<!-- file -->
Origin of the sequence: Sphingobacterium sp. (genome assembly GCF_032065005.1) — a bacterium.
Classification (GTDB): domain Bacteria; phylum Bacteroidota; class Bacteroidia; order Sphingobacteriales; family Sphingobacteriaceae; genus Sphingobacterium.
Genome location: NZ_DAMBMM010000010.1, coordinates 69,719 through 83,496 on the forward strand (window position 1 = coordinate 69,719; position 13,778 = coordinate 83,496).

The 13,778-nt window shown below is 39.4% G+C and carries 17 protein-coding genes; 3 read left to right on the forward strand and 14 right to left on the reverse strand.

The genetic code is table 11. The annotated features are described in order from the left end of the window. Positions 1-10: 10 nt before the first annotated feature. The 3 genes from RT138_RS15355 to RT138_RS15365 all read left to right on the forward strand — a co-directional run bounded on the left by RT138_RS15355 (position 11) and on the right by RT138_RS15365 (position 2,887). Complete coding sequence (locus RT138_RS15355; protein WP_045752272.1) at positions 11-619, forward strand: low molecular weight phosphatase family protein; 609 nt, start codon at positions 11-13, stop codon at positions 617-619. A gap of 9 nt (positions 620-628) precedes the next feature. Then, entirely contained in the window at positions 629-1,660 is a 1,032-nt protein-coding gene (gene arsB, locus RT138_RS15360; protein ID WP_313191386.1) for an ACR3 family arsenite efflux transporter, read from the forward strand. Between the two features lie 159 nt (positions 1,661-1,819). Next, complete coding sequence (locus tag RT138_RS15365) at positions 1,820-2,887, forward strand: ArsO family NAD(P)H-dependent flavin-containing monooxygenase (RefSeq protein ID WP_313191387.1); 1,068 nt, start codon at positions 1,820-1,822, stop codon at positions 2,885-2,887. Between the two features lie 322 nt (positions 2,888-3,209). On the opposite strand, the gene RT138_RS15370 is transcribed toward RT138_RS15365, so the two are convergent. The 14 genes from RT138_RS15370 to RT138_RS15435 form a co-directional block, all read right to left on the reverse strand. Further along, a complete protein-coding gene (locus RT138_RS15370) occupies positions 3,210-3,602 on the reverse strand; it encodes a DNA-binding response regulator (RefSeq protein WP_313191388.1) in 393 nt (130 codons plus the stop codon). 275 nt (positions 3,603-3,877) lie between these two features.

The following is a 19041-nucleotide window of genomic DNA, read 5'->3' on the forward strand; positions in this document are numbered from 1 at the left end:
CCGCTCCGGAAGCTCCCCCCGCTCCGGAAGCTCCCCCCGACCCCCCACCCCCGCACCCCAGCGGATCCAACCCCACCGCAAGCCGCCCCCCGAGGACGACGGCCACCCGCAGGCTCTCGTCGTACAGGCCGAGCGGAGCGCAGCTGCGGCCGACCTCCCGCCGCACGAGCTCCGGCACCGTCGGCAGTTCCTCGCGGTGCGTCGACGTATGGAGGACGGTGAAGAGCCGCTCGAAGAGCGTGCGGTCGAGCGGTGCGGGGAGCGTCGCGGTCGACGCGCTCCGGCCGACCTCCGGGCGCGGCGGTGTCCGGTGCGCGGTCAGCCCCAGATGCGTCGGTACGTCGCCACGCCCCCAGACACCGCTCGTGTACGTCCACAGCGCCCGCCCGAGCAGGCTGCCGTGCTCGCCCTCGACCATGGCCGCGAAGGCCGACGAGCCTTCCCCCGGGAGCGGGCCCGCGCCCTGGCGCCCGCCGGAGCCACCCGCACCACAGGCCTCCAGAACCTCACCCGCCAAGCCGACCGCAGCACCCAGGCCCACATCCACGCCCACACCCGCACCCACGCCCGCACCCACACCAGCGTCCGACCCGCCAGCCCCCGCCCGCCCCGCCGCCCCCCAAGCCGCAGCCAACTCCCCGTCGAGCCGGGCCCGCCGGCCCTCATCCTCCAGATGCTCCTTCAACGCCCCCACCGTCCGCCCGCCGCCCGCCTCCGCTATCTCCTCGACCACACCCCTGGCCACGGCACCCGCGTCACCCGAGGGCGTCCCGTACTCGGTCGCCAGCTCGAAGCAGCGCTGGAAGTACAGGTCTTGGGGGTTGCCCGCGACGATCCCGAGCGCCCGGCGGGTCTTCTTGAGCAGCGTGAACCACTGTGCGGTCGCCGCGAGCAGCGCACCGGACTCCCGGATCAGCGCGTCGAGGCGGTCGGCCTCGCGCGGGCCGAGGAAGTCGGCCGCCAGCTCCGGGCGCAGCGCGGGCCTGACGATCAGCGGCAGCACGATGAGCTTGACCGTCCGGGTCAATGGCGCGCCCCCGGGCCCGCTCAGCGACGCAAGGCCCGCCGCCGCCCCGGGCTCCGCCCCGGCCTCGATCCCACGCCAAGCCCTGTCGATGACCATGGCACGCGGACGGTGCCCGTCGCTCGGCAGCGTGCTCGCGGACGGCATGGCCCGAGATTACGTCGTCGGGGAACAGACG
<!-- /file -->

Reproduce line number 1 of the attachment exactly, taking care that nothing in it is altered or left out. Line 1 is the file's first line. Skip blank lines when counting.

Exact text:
Origin of the sequence: Sphingobacterium sp. (genome assembly GCF_032065005.1) — a bacterium.